|Medicare And Assisted Living
Assisted living arrangement provides assistance with day-to-day activities such as cooking, eating, bathing, dressing, housekeeping, laundry, taking medication, and setting and getting to appointments as needed.
Assisted living offers an alternative for those people who are not sick enough for a nursing home but can no longer live on their own.Residents of this type of arrangement, often live in their own room or an apartment within a building. Social, cultural, recreational and educational activities are usually provided and often meals are served in a restaurant like environ. Some assisted living facilities have health services on site.
Costs for assisted living facilities depend on various factors like the size of the living rooms, services provided, type of assistance needed, and the location of the building. Residents usually pay a regular monthly rent and then pay additional fees for the services that they need. In the United States the average monthly rent for an assisted living facility is $1,800 per month.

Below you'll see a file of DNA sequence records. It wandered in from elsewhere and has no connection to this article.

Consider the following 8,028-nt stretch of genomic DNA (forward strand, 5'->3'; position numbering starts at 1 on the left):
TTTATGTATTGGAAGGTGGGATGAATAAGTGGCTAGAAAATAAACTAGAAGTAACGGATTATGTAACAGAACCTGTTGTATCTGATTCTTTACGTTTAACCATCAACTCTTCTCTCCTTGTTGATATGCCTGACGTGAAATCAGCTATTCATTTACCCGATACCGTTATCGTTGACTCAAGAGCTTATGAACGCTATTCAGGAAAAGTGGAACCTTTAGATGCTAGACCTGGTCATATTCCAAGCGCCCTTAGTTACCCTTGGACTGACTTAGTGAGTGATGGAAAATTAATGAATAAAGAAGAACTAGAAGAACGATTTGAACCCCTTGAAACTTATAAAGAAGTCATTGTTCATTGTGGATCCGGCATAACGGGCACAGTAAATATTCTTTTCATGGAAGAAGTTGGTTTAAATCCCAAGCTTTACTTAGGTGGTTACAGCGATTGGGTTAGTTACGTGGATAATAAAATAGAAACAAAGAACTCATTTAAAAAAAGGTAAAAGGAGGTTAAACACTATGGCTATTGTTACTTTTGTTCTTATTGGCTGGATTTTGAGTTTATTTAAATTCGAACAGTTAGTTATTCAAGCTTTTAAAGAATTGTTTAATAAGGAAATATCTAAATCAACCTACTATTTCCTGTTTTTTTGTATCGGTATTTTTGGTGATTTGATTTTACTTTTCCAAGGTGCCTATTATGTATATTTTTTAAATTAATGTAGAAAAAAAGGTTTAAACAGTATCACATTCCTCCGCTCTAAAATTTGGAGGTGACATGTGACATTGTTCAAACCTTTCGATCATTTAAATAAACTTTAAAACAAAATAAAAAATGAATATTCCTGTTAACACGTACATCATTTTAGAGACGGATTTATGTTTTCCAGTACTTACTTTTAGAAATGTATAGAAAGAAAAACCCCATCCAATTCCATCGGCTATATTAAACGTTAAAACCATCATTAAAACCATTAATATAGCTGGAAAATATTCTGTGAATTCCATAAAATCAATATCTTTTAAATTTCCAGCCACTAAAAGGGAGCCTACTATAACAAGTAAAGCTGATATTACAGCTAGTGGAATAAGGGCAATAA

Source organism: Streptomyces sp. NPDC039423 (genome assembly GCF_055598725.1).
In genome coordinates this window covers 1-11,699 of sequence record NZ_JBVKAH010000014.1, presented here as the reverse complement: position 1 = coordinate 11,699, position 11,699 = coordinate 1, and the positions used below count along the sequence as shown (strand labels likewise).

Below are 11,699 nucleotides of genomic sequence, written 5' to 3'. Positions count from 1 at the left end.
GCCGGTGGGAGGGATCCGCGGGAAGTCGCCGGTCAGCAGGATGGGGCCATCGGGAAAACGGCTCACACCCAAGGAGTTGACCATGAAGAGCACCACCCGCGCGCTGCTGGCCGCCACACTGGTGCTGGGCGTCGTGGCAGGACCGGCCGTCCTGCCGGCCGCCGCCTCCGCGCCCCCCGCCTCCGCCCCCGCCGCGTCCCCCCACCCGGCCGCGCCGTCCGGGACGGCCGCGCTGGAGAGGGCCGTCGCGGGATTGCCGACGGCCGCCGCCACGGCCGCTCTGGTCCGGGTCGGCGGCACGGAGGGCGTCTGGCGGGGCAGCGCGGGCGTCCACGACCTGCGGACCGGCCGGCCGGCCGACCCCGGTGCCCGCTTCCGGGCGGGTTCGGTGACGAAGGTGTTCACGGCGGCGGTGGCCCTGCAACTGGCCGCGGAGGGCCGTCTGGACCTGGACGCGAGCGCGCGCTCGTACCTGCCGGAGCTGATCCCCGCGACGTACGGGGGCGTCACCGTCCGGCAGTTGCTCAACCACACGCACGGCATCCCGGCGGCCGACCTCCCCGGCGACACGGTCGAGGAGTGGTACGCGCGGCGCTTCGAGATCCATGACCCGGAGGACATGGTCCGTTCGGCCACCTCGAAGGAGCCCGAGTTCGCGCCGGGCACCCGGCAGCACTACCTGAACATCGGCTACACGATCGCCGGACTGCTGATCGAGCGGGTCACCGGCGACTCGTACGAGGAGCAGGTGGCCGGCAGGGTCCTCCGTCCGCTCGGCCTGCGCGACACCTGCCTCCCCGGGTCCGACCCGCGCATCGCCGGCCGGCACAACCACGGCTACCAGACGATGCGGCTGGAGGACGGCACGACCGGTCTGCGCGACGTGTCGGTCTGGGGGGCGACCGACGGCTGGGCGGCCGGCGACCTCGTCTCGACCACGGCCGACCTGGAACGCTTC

Assisted living is a type of non- skilled, long term care called custodial care, that helps a resident perform day-to-day activities. Since, Medicare provides coverage only to medically necessary skilled nursing facility; assisted living is not covered by Medicare.
However, there are some Medicare Advantage Plans that may offer coverage for assisted living arrangement, if the care is medically necessary. Moreover, if a person has low-income or financial resources, he or she may be eligible for Medicaid. Medicaid pays for some long-term care services at home and in some participating nursing facilities, if you have low-income or resources.
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